The video for PerformThis Way, Weird Al Yankovic’s parody of Born This Way, is now up on YouTube. I haven’t watched it yet. I doubt that I’d get too much amusement out of watching it, given that I’ve never listened to any song by Lady Gaga, nor paid any attention to her, and I don’t intend to start doing so anytime soon. I feel confident, however, that both the song and the video for Perform This Way are brilliant. After all, they were made by Weird Al Yankovic.
Weird Al has been making parodies for about thirty years now. Many trends in music have come and gone during that time, but his technique has remained remarkably stable. First he takes a song that’s hip and popular among young people. Then he takes a topic that is completely unhip and not at all popular among young people, such as obesity, surgery, the Flintstones, Amish people, plumbing, or personal computers. Lastly he mashes the song and the topic together and comes up with comedy gold.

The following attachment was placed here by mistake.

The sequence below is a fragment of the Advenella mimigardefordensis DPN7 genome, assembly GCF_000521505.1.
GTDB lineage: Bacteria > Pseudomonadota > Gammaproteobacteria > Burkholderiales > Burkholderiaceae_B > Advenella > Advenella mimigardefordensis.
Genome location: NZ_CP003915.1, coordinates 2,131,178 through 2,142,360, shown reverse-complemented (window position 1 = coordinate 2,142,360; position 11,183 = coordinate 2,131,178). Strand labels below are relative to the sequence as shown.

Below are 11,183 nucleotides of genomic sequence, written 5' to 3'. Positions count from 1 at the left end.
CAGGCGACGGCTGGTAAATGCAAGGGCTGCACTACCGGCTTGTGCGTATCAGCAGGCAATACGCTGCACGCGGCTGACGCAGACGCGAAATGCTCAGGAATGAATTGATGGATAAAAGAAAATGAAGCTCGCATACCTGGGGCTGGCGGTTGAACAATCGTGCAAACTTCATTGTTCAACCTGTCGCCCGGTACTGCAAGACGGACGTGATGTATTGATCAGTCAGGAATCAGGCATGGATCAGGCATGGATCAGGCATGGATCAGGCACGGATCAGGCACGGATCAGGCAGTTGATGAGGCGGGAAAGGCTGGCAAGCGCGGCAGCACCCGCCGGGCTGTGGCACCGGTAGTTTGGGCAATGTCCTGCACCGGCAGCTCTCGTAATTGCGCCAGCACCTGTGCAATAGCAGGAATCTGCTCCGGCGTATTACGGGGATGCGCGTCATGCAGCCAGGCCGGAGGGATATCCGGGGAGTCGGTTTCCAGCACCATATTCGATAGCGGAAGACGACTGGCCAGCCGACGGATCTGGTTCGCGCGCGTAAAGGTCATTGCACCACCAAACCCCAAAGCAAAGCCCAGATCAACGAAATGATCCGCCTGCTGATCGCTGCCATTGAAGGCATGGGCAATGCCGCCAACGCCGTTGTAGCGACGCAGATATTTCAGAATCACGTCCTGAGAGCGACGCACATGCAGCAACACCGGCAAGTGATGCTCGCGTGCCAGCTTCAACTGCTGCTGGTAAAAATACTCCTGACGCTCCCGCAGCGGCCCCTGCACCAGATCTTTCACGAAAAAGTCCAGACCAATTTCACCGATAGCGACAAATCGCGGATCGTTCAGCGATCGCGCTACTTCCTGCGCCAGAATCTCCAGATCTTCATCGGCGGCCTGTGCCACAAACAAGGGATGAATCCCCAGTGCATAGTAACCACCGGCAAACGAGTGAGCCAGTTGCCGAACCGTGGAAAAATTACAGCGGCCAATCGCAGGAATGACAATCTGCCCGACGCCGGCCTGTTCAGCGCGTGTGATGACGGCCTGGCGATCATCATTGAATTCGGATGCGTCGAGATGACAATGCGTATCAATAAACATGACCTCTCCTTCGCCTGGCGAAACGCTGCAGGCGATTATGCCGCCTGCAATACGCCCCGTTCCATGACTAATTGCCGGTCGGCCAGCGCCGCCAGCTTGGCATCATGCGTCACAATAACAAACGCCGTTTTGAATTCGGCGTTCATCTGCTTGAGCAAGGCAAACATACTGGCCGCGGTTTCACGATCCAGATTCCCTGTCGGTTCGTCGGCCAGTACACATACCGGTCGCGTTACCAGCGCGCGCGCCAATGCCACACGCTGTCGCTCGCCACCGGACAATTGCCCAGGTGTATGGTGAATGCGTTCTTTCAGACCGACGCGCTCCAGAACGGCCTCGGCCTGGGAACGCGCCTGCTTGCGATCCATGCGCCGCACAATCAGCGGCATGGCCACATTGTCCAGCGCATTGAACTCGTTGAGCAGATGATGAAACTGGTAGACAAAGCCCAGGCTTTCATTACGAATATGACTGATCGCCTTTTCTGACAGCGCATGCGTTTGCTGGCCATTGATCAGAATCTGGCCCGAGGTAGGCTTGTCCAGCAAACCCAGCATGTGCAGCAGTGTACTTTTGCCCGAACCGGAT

If the approach is always the same, the variety of musical styles that he’s gone after is remarkably varied. Furthermore, he has talent. In most cases he doesn’t write the music, though in a few cases he does. His talent lies in writing the lyrics and is picking the particular jokes to include. His videos are particularly noteworthy simply because of their energy. Weird Al never does things by half measure. He throws himself whole-heartedly into the task of imitating the style and flair of the original while apparently taking everything with total seriousness. There is no self-reference and no winking at the audience. At the same time, his satire is never biting or bitter. You could never think that the man actually dislikes any of the musicians he’s parodying–or, for that matter, the uncool subject matter that he’s linking it too. Here are a few of his best efforts.
My brother and I started listening to Weird Al around 1992, when I was ten and my brother was eleven. He’d already been doing his stuff for almost twenty years by then, and he’s still popular today. Few musicians can claim as much. I’m not talking about groups like Santana, who disappear for decades and then reappear. And I not talking about acts like KISS, who stay “popular” by hawking Diet Dr. Pepper. I’m talking about musicians who continuously release new music that is worth listening to. Weird Al has talent, and with that in mind I’m not surprised to learn that (according to Wikipedia) he was valedictorian of his high school class.